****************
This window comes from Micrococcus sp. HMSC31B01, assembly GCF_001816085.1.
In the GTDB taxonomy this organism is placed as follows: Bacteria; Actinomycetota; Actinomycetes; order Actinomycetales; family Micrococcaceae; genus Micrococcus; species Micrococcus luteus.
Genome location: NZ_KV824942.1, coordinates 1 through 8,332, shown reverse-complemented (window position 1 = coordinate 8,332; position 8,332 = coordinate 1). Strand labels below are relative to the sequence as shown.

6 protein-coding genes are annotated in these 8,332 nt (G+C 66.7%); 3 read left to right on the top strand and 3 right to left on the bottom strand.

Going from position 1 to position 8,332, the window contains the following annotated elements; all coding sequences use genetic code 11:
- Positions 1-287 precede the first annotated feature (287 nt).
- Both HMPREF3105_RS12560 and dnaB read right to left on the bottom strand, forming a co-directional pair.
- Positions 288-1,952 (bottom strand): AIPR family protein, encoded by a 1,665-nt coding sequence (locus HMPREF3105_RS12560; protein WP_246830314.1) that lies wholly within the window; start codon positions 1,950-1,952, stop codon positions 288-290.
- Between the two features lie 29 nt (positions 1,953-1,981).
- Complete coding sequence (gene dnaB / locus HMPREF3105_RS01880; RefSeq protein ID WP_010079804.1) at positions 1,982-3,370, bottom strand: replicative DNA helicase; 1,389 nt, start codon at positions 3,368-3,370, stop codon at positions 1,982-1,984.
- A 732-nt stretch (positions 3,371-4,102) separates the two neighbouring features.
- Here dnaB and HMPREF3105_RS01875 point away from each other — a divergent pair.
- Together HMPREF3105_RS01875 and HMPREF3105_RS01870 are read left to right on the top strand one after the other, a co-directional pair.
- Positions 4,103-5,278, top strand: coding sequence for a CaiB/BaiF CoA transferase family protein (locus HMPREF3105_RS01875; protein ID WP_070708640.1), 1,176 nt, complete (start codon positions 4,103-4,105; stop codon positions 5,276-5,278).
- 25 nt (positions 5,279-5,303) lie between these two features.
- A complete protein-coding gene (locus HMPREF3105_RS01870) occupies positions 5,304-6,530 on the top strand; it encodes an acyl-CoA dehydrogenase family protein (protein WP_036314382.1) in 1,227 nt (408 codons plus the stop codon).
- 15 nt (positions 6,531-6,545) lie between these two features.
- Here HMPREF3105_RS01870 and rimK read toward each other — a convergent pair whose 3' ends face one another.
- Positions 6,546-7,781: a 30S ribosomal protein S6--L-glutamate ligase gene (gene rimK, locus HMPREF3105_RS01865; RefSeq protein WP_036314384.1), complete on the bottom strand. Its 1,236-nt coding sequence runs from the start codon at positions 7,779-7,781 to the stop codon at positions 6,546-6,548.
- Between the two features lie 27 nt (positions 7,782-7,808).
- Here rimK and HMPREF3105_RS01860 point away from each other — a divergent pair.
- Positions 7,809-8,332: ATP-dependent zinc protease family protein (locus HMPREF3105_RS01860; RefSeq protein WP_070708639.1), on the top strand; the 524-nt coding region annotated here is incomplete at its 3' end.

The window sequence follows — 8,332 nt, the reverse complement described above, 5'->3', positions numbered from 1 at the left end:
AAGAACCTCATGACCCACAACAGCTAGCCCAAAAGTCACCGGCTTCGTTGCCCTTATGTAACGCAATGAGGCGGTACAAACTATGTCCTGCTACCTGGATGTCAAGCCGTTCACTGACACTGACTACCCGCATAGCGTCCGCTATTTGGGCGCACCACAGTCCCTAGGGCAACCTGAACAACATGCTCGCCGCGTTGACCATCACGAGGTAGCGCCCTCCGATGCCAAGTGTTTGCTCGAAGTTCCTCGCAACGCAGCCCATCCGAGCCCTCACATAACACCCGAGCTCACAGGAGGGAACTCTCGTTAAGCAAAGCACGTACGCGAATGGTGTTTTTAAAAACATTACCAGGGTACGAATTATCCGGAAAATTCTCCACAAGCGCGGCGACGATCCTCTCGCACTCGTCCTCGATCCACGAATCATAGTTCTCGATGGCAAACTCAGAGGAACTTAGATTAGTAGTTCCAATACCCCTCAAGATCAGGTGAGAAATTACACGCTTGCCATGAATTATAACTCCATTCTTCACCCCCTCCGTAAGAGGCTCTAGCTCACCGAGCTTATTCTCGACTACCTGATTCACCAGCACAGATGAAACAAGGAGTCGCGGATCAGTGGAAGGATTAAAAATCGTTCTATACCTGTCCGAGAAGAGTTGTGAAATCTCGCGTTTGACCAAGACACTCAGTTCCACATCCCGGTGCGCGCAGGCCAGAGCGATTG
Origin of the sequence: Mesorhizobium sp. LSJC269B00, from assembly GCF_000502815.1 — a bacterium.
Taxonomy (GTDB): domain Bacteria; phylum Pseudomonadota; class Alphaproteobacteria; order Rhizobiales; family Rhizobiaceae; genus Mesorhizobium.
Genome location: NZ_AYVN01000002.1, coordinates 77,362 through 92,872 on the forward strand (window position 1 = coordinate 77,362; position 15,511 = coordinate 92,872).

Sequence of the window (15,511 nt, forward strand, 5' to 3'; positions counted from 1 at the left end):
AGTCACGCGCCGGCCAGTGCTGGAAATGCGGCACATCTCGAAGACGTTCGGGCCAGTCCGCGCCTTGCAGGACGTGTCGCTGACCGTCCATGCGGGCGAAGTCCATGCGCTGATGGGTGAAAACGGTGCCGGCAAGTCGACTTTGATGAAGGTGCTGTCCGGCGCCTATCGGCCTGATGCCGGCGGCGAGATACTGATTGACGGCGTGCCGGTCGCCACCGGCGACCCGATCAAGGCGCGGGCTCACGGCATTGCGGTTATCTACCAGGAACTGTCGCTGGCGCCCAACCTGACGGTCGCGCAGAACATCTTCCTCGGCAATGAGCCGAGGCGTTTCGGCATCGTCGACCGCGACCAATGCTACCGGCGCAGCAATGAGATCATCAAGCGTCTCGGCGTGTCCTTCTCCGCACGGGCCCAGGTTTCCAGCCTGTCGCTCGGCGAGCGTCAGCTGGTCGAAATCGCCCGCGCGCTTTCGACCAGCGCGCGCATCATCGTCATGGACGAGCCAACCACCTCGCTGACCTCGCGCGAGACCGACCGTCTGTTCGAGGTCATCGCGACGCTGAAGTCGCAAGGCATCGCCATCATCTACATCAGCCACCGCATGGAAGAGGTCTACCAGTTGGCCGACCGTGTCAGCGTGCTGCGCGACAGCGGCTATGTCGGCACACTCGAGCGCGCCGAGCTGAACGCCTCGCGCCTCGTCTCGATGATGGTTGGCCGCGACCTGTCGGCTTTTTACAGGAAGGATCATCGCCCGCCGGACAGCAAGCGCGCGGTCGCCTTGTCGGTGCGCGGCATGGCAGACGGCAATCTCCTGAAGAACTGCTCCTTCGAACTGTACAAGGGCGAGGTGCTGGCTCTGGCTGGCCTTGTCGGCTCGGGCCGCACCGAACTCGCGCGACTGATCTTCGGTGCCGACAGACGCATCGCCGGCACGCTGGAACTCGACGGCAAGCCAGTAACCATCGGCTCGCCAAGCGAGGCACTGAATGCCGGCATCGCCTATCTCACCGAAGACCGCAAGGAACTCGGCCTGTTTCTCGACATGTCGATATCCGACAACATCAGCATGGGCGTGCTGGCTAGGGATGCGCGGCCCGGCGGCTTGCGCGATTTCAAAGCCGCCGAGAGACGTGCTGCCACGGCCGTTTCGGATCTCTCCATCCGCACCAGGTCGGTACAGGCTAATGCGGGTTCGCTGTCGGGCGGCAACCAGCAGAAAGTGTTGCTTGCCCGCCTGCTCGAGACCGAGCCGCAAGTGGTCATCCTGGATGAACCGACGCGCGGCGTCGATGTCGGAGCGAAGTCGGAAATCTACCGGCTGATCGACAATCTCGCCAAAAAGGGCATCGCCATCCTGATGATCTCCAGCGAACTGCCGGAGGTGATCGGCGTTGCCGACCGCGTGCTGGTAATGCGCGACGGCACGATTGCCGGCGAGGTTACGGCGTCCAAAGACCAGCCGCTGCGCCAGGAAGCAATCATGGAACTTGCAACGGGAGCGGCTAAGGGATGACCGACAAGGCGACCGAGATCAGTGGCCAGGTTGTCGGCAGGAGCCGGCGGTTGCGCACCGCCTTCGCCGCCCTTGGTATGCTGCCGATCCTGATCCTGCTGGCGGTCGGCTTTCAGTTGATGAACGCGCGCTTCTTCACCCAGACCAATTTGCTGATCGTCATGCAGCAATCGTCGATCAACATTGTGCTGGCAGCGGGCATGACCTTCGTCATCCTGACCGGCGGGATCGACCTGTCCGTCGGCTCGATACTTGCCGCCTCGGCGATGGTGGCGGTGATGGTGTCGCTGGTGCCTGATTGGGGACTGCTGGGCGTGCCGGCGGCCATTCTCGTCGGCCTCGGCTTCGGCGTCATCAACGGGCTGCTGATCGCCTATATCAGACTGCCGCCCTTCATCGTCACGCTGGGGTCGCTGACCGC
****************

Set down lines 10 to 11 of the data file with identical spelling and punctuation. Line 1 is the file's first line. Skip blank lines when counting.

- Complete coding sequence (gene dnaB / locus HMPREF3105_RS01880; RefSeq protein ID WP_010079804.1) at positions 1,982-3,370, bottom strand: replicative DNA helicase; 1,389 nt, start codon at positions 3,368-3,370, stop codon at positions 1,982-1,984.
- A 732-nt stretch (positions 3,371-4,102) separates the two neighbouring features.